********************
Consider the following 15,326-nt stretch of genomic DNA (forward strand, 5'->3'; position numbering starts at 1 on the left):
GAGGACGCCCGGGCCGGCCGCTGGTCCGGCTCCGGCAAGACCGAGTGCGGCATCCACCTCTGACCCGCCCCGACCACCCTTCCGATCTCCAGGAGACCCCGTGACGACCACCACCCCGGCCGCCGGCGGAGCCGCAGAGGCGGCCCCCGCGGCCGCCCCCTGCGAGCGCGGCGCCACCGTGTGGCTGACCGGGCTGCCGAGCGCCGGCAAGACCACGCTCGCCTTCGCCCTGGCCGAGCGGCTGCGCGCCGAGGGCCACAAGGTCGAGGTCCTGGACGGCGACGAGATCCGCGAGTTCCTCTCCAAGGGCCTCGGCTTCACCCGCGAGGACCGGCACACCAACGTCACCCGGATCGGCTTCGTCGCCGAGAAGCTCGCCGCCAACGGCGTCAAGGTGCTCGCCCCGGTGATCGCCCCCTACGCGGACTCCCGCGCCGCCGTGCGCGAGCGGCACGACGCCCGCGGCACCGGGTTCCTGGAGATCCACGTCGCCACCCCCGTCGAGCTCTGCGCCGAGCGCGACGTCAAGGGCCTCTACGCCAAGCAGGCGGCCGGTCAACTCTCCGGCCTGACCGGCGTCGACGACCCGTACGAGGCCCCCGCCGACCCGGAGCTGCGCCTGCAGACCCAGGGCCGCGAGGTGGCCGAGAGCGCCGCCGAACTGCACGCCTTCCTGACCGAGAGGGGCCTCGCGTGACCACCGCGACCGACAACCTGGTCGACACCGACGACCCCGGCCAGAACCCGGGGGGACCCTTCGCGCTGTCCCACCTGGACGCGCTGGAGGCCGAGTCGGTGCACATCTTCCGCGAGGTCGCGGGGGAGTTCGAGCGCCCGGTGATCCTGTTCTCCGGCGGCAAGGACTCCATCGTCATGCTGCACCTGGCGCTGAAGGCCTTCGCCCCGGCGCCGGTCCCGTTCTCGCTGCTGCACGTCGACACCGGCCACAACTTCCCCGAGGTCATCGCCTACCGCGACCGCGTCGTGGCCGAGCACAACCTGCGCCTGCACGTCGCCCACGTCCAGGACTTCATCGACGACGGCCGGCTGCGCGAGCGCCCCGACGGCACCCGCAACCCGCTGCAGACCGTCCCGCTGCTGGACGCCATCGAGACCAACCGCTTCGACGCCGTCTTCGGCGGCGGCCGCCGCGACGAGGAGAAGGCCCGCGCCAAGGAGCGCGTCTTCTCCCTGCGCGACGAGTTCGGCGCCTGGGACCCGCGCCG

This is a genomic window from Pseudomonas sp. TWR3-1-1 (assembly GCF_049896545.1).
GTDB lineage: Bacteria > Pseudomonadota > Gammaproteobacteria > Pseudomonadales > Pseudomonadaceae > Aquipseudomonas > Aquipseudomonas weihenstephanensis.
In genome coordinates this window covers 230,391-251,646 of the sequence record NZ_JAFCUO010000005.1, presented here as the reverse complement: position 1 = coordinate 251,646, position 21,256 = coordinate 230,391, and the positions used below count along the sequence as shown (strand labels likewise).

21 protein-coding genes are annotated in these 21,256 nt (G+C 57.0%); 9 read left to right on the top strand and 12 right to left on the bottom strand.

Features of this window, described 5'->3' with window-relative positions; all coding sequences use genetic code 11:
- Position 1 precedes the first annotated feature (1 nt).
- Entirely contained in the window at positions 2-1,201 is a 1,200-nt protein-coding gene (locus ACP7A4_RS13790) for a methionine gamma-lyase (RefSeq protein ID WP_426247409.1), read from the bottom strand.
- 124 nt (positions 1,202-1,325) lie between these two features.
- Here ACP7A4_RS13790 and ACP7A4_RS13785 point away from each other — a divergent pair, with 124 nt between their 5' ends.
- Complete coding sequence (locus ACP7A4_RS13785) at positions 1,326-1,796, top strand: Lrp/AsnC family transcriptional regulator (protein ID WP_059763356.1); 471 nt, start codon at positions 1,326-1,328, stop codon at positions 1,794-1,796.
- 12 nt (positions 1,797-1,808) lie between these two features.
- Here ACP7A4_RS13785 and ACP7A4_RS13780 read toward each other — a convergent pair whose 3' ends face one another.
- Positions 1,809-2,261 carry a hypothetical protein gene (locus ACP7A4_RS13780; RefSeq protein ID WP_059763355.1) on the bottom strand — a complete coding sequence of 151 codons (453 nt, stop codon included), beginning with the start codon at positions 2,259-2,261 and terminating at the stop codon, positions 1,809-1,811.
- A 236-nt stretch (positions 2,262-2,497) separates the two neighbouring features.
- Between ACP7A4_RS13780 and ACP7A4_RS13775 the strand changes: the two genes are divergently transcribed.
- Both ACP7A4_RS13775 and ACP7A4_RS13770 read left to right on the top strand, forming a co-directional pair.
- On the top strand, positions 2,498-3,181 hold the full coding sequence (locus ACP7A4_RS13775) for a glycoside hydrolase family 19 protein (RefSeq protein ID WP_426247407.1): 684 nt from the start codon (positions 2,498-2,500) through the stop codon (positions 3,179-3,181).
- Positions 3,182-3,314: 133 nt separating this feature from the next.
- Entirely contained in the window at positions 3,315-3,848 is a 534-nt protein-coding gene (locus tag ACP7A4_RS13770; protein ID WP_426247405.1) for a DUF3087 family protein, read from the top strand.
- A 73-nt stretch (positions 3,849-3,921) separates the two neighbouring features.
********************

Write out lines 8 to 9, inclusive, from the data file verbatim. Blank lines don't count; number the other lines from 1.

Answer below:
- Position 1 precedes the first annotated feature (1 nt).
- Entirely contained in the window at positions 2-1,201 is a 1,200-nt protein-coding gene (locus ACP7A4_RS13790) for a methionine gamma-lyase (RefSeq protein ID WP_426247409.1), read from the bottom strand.